This year the top tax rate increased to 39%. That means Inland Revenue also need to make other tweaks to the tax rules so that all the various tax rates line up.
Because the tax rate for trusts is 33%, there’s an opportunity for people to pay less tax by diverting money into trusts, perhaps in the form of dividends. That can still happen, but if people abuse this system the Inland Revenue (IR) is likely to take action to prevent them from doing so. So the IR wants to keep a close eye on the situation, which means more information is required from trusts.
What’s changing for trusts?
If you have a trust, you’ll now need to provide more information to Inland Revenue each year, to help the IR confirm that tax avoidance is not occurring. This applies for all annual returns from the 2021-2022 financial year onwards.
The information that trusts will be required to provide now includes:
- Profit and loss statements
- Balance sheet items
- Other specified information such as transfers by associated persons, which might include loans to or by related parties.
Trustees’ own annual returns will also need to include information on distributions and settlements made during the year.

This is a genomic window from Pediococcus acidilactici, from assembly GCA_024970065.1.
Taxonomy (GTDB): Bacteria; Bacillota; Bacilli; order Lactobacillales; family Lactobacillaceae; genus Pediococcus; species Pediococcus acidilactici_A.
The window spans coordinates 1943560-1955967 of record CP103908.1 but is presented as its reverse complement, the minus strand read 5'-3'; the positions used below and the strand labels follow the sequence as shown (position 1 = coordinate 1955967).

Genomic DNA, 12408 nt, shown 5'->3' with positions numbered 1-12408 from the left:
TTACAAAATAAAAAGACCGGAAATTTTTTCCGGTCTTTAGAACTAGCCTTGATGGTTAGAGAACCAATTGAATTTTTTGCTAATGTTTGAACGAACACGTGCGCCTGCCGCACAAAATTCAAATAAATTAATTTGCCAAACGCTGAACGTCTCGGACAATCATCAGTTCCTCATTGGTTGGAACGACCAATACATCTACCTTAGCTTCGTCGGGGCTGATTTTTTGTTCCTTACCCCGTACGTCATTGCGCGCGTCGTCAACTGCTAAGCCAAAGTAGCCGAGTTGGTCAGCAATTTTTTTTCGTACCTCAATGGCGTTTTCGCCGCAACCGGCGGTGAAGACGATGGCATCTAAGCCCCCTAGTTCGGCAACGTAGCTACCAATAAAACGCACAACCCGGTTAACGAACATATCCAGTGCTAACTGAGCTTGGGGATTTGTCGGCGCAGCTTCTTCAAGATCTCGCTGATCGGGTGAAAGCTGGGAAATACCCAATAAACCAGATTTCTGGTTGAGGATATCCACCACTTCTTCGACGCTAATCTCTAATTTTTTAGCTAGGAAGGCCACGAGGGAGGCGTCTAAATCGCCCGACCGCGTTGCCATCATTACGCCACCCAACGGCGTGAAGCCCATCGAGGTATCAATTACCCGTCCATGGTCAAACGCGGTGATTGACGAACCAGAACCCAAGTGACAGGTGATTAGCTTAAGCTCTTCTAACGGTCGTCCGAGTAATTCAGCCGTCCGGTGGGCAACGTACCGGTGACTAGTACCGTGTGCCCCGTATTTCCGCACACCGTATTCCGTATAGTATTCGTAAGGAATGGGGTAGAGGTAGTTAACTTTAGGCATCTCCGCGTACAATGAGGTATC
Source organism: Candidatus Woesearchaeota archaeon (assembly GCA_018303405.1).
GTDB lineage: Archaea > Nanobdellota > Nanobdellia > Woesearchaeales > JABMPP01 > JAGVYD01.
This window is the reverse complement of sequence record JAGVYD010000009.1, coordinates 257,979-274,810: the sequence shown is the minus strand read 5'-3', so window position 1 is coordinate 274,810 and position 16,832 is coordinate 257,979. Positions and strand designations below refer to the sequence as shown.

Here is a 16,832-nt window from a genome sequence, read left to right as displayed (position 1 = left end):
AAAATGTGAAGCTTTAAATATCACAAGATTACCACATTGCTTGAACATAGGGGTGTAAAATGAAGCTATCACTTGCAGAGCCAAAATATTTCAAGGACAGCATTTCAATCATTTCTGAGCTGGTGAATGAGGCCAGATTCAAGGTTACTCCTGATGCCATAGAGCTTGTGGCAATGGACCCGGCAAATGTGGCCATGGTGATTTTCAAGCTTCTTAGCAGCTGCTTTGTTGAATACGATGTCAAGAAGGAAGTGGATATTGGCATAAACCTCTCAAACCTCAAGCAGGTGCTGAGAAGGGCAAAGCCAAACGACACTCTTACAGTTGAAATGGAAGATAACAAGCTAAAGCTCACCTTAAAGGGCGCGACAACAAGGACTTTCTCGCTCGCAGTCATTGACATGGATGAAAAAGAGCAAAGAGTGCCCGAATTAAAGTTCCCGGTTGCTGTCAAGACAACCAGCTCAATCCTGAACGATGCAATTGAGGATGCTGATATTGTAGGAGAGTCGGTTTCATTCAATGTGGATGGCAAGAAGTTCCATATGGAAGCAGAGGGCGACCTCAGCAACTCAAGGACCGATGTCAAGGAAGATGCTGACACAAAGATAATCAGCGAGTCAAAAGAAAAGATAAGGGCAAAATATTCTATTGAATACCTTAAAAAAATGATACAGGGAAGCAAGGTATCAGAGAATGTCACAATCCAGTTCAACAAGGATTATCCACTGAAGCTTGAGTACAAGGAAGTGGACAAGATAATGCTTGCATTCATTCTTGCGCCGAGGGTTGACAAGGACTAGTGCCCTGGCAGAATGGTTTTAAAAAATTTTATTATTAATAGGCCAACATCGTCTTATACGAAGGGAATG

Non-active and charitable trusts are exempt because they are not required to file a trust return.
You can read more about the new compliance rules here.
Worried about paying more tax?
Although you can’t completely revamp your structure to specifically avoid paying the new higher tax rate, this is a great time to review the way your various entities and arrangements are structured. It may be that your previous structures were designed around the old tax rate and they could be adjusted to better suit the new rules.
While trusts used to be a straightforward way to protect your wealth, they are now more complex and nuanced. Compliance is more onerous and expensive, so if you do have a trust, it is vital to comply with all the regulations, otherwise you risk it being declared a ‘sham’ trust and lose any potential advantages.
We can help you review your set-up and give you advice on whether a trust is worthwhile.
Give us a call on 09 366 7025 or email us at email@example.com to get in touch.
Together we can achieve more.